I'm not a lawyer, and it is some times since I delved deeper into the original text of the Berne convention, but I did a search on "Berne convention" scientific
, and the texts it found seem to agree that scientific works are included. Like this passage from the convention text, which I found at Wikiquote
The expression “literary and artistic works” shall include every production in the literary, scientific and artistic domain, whatever may be the mode or form of its expression, such as books, pamphlets and other writings; lectures, addresses, sermons and other works of the same nature; dramatic or dramaticomusical works; choreographic works and entertainments in dumb show; musical compositions with or without words; cinematographic works to which are assimilated works expressed by a process analogous to cinematography; works of drawing, painting, architecture, sculpture, engraving and lithography; photographic works to which are assimilated works expressed by a process analogous to photography; works of applied art; illustrations, maps, plans, sketches and three-dimensional works relative to geography, topography, architecture or science.
(also quoted by Aykoye)
So roughly speaking in all countries that adhere to this convention it would be allowed to quote a wide variety of texts according to the same rules that apply to literature. There are special rules concerning news and some types of juridical documents, but forum messages are not
expressly excepted from the general formulation above. The problem is only whether messages that are published online are covered by this old and dusty convention at all - after all it was written long before the internet was born, and even though it has been revised
in 1908 and 1928 (ie. 'The ROme convention') to take heed of Rapidly advancing technology during the early 20th century (...) such as sound recordings, photography, and cinematic developments (...)
these amendments also took place long before the advent of the internet. The changes did however cover things like radio transmissions.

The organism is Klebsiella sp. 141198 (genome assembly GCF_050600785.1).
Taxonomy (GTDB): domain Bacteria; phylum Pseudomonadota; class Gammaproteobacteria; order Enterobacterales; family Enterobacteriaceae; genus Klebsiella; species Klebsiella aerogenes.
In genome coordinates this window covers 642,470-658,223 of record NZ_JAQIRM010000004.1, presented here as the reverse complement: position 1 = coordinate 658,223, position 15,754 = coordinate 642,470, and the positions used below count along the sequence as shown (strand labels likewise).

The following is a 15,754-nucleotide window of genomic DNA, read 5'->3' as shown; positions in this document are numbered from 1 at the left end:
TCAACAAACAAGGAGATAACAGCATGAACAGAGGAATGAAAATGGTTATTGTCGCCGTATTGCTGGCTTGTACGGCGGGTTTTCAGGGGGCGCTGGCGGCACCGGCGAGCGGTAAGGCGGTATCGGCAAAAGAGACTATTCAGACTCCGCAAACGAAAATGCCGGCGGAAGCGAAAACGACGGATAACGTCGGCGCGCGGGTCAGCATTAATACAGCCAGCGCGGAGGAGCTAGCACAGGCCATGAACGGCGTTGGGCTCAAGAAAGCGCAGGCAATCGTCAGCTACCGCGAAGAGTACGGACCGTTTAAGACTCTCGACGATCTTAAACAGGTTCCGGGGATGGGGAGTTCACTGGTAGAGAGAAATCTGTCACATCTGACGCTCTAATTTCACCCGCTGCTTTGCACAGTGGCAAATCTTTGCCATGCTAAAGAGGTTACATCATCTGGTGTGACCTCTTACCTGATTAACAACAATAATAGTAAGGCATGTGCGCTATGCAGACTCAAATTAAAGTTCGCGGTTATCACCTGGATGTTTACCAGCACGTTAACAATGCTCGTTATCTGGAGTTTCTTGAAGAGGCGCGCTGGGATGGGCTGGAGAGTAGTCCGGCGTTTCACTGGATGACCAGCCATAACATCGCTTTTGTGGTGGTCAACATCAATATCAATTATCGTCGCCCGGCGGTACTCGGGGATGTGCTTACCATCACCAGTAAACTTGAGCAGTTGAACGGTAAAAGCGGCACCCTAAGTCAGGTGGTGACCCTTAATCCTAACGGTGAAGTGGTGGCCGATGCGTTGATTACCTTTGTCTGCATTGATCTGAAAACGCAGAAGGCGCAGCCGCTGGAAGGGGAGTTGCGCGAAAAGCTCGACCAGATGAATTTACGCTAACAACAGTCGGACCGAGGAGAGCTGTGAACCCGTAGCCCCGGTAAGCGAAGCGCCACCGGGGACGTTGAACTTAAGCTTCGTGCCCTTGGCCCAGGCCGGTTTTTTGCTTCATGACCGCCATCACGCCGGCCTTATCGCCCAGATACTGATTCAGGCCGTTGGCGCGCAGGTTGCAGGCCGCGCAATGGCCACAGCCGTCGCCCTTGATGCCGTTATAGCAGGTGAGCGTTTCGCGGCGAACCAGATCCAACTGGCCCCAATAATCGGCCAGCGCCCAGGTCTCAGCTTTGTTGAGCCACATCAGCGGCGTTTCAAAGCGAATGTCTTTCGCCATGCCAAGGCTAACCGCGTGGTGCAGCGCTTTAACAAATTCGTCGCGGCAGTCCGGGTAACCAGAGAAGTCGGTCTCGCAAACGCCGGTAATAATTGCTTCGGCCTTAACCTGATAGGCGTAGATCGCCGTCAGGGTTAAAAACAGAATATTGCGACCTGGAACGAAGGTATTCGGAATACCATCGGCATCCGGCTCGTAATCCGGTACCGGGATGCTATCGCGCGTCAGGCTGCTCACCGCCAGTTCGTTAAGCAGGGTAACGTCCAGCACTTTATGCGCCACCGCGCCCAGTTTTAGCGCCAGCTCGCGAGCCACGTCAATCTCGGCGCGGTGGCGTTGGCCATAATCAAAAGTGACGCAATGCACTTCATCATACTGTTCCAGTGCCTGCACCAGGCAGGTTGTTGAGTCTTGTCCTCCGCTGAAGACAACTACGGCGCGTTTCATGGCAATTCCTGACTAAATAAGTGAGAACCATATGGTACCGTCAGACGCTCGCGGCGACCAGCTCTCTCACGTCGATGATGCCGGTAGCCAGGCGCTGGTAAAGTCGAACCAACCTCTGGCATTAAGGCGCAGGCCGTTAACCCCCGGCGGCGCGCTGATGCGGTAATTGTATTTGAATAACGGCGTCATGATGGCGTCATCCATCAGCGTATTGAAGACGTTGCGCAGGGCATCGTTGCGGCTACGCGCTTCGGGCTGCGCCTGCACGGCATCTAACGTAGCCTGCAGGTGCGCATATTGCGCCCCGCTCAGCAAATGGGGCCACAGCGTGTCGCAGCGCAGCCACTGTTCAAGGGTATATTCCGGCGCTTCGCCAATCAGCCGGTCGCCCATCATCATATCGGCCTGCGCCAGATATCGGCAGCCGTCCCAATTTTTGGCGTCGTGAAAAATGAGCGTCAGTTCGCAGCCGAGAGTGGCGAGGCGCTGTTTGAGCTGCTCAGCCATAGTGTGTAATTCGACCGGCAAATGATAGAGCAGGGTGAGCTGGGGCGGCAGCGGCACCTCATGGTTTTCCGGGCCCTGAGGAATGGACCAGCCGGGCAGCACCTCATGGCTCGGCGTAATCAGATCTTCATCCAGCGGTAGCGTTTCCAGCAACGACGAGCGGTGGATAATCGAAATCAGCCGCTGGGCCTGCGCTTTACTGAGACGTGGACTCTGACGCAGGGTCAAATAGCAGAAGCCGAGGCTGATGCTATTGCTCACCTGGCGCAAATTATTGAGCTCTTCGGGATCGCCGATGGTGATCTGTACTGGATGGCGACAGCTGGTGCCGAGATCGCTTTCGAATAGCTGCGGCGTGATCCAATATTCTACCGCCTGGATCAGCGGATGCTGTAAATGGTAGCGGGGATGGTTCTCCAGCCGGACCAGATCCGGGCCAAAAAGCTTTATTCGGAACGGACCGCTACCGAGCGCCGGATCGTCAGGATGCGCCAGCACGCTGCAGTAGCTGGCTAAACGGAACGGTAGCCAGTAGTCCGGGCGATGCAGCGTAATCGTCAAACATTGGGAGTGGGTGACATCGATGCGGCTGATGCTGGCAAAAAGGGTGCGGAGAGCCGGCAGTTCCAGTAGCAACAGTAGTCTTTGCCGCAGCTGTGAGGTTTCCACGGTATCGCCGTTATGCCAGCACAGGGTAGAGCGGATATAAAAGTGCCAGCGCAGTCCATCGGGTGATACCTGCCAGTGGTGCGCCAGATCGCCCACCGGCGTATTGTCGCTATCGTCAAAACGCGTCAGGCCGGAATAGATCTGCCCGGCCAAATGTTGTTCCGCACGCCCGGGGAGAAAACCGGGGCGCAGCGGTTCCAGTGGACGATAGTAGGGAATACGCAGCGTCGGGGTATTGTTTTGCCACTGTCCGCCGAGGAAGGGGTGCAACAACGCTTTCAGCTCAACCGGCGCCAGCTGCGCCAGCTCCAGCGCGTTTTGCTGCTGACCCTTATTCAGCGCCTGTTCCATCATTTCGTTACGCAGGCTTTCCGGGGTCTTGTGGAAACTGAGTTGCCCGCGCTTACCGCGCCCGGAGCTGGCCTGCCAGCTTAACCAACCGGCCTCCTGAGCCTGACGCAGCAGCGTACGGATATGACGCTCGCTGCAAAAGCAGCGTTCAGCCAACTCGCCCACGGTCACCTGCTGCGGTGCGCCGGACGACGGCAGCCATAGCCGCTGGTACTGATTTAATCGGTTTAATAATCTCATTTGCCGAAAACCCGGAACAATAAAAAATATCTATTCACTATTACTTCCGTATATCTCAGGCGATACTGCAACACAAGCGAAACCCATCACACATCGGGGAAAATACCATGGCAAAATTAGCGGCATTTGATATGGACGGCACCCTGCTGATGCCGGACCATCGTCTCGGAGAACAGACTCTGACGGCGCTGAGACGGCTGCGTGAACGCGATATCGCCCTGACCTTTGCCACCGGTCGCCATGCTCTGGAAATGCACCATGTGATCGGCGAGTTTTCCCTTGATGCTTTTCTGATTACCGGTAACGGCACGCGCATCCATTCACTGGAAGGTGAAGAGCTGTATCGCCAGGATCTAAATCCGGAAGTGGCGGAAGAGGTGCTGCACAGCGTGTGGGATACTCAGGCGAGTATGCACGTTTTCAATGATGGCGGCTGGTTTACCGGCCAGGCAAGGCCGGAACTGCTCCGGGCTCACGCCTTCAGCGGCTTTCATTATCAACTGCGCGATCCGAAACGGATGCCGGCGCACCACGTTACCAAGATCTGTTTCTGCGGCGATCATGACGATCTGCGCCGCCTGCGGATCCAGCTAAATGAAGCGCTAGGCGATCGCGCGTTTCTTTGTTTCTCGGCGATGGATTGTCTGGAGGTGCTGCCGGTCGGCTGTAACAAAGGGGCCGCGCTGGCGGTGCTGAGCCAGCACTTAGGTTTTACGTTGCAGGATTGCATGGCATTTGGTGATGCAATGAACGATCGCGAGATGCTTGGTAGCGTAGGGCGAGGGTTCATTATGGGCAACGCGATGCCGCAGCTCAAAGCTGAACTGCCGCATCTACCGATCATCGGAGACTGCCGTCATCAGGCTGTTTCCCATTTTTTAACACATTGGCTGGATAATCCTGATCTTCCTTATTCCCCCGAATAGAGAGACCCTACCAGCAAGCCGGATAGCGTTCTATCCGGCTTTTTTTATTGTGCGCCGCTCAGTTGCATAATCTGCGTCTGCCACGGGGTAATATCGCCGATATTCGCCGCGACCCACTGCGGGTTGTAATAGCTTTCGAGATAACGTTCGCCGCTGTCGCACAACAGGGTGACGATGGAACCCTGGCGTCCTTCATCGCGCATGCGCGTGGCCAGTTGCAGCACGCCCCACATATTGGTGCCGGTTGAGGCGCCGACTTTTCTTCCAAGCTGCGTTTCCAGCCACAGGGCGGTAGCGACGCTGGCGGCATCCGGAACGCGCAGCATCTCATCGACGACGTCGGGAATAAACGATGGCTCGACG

It should be mentioned here that even FX didn't demand the full transmission of authors' right to him to material published at HTLAL - he did however claim the right to make copies himself or permit (or not permit) copy taking by others as it pleased him (which apparently never has happened). So basically people who published anything at HTLAL or here still have their authors' rights, but they have to some extent relinquished the control over the spreading of their formulations.
And what is then allowed (without express permission)? Well, this is covered by the term "fair practice": "it shall be permissible to make quotations from a work which has already been lawfully made available to the public, provided that their making is compatible with fair practice, and their extent does not exceed that justified by the purpose, including quotations from newspaper articles and periodicals in the form of press summaries"
. (my bold, same source)
The main problem here is to determine what "fair practice" really means, but length and relevancy would obviously be relevant factors. So basically when it comes to copying whole works the Berne Convention is there to protect the copyright owners, but on the other hand it does permit quotes within "fair practice". Since this forum is (juridically and physically) hosted in the United Kingdom and HTLAL in Switzerland it would be tempting to assume that it was the juridical formulations of either country that governed the rules concerning quotes (Wikipedia
has an article about the British rules), but quotes in a research paper produced in South Korea might also be subject to South Korean law - I simply don't know the answer to that question, but maybe somebody has found it somewhere.
As for the names of the copyright holders quoted the convention actually gives them the right to be mentioned by name (cfr. par. 10.3), but when it comes to discussing communication patterns in general
in a scientific treatise (rather than opinions) I can see the point in anonymizing the quotes. It is however a juridical grey zone.